Everyone should do a road trip across the US before they die. Preferably in an American muscle car or pickup.
Crossing the USA by car, especially something with a purring V8, is the only way to get a real taste for it.
Jetting in and out of different cities is better than nothing, but the most interesting people and places are always found between them, out on the road. Like the cattle farmer named Fred I met at a bar in the middle of Nevada on the perimeter of Area 51. Unlike some people around these parts, he doesn’t believe in aliens, but does get an awful fright when pilots of strange-looking military jets buzz him at supersonic speeds when he’s out on his tractor. Listening to Fred’s beer-marinated stories about life in America is much more interesting than a tour guide’s well-rehearsed lines in a big city.
Route 66 is the iconic path most people think of when considering a trip across the US. One of the original American highways, it runs from Chicago to Los Angeles, passing through Missouri, Kansas, Oklahoma, Texas, New Mexico, Arizona and California, and is close to 4000km long. It became the most famous road in the US as it assisted mass migration from the East Coast, and was central to America’s coming of age.
Author John Steinbeck called it the Mother Road, and while nobody can question its stature as a true cultural icon, Route 66 doesn’t actually exist as a highway anymore. In the 70s and 80s it was replaced by a web of massive interstate highways, leaving many of the towns on the original road to waste away. If that all sounds a little bit familiar, the fictional town of Radiator Springs in Pixar’s Cars was designed to represent the many Route 66 towns that have fallen on hard times after being bypassed.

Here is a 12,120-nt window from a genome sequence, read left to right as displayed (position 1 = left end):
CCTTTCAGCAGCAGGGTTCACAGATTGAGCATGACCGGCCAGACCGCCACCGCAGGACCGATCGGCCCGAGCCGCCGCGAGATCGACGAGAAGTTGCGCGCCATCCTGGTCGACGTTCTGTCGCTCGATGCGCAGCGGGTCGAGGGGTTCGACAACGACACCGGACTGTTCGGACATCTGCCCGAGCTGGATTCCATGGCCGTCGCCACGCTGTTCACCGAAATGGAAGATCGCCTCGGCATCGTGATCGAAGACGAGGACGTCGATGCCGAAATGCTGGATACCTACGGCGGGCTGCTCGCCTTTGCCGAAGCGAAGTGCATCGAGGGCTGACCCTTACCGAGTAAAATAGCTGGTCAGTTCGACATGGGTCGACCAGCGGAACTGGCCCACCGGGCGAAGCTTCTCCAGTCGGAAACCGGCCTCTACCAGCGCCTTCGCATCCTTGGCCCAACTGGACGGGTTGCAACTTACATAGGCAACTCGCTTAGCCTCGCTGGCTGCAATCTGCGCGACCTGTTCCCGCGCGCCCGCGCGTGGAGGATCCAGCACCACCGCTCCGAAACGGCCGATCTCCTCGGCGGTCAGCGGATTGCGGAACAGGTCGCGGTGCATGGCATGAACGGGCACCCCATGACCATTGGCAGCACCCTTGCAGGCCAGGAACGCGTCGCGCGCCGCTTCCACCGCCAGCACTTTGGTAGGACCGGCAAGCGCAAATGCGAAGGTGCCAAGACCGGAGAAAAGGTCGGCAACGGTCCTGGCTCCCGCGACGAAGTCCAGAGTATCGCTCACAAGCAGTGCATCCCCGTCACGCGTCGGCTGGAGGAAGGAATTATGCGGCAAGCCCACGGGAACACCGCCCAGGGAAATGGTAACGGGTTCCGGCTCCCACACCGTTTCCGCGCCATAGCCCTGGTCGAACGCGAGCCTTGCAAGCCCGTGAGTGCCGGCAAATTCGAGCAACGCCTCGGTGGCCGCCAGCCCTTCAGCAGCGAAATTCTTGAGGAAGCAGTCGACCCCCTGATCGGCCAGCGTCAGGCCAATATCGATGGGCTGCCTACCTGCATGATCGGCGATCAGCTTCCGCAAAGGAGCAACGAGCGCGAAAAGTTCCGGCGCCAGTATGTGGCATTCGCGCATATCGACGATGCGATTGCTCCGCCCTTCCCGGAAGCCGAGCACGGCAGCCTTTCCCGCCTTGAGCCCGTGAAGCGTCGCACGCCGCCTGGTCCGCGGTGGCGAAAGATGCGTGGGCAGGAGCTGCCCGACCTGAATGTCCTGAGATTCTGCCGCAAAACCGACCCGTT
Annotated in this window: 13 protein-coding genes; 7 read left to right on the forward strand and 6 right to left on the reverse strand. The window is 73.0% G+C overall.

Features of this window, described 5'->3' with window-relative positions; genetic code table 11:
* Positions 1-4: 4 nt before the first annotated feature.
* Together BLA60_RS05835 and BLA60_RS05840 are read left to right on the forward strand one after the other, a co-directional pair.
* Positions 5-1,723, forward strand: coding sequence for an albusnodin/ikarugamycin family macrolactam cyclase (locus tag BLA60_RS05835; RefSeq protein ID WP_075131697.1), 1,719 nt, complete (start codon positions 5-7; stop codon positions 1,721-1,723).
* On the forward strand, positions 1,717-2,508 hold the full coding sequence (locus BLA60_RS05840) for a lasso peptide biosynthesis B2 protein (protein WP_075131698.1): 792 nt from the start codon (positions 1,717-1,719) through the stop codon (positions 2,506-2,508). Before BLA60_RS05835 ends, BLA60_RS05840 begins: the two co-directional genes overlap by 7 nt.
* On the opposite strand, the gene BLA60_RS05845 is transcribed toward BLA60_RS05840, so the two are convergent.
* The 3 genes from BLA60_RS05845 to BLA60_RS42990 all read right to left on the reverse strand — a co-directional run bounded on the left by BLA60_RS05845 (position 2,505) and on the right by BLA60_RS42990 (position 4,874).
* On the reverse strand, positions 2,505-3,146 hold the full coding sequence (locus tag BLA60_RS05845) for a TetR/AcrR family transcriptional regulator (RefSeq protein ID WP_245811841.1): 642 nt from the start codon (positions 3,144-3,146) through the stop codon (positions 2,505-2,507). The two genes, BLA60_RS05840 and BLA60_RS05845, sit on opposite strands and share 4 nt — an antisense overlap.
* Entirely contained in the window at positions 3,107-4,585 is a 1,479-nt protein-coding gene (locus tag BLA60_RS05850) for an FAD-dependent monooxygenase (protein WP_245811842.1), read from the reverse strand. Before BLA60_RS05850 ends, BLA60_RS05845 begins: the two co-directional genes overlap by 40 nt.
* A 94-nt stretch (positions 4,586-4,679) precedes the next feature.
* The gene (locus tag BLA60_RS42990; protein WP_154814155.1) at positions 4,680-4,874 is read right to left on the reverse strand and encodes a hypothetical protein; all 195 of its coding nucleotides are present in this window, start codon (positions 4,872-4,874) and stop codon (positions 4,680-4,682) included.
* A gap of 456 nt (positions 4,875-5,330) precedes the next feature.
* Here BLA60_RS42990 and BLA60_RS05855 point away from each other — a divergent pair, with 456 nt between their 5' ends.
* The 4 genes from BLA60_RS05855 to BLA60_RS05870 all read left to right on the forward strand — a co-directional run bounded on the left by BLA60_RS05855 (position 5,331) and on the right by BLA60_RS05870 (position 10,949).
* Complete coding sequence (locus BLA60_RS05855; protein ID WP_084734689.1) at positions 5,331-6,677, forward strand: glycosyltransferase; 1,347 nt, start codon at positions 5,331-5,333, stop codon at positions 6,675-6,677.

You can still find several sections of Route 66 in good condition, but the road is often run-down. In one part of Route 66 in Arizona weeds grow through the tarmac, and in others the paved road is extremely narrow. It’s easy to get lost too, because the original road is often dissected by the big highways.
This author drove from Los Angeles to Detroit on a similar path to Route 66, driving a giant Dodge Ram pickup with a big V8 under the bonnet. I used the interstates close to Route 66 to cover some serious miles, but ventured off now and again to pick up sections of the old road and check out the 50s-style retro diners and hotels. You can even stay at the Wigwam Motel in Holbrook, Arizona, where the motel units are shaped like Native American tipis.
It can be sad to see the dilapidated state of some of the abandoned service stations and other buildings, but they still have a kind of rustic charm. If you do make the journey, just make sure you stop at some of the diners or bars for a chat with the locals. Trust me, they have plenty of interesting stories to share.